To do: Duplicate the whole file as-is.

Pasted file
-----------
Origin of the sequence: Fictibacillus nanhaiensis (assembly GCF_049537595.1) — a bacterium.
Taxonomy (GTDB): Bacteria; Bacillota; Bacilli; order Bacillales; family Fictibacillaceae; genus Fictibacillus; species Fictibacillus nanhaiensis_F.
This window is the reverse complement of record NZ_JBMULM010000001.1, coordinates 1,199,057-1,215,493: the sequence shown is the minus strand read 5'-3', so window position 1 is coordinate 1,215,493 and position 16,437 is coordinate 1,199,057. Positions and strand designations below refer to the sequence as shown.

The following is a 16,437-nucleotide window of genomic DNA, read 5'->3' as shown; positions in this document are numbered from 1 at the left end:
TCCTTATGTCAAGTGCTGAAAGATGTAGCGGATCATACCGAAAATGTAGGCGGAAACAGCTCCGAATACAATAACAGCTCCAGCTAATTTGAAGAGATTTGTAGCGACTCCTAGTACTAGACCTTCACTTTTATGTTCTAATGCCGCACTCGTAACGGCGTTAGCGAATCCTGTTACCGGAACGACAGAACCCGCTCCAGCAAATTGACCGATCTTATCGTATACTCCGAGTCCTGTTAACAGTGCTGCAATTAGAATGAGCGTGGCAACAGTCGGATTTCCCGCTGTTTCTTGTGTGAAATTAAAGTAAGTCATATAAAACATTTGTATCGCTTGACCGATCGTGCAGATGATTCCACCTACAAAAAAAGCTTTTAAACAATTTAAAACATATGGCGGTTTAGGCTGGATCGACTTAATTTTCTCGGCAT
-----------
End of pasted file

Origin of the sequence: Fictibacillus nanhaiensis (assembly GCF_049537595.1) — a bacterium.
Taxonomy (GTDB): Bacteria; Bacillota; Bacilli; order Bacillales; family Fictibacillaceae; genus Fictibacillus; species Fictibacillus nanhaiensis_F.
This window is the reverse complement of record NZ_JBMULM010000001.1, coordinates 1,199,057-1,215,493: the sequence shown is the minus strand read 5'-3', so window position 1 is coordinate 1,215,493 and position 16,437 is coordinate 1,199,057. Positions and strand designations below refer to the sequence as shown.

The following is a 16,437-nucleotide window of genomic DNA, read 5'->3' as shown; positions in this document are numbered from 1 at the left end:
TCCTTATGTCAAGTGCTGAAAGATGTAGCGGATCATACCGAAAATGTAGGCGGAAACAGCTCCGAATACAATAACAGCTCCAGCTAATTTGAAGAGATTTGTAGCGACTCCTAGTACTAGACCTTCACTTTTATGTTCTAATGCCGCACTCGTAACGGCGTTAGCGAATCCTGTTACCGGAACGACAGAACCCGCTCCAGCAAATTGACCGATCTTATCGTATACTCCGAGTCCTGTTAACAGTGCTGCAATTAGAATGAGCGTGGCAACAGTCGGATTTCCCGCTGTTTCTTGTGTGAAATTAAAGTAAGTCATATAAAACATTTGTATCGCTTGACCGATCGTGCAGATGATTCCACCTACAAAAAAAGCTTTTAAACAATTTAAAACATATGGCGGTTTAGGCTGGATCGACTTAATTTTCTCGGCAT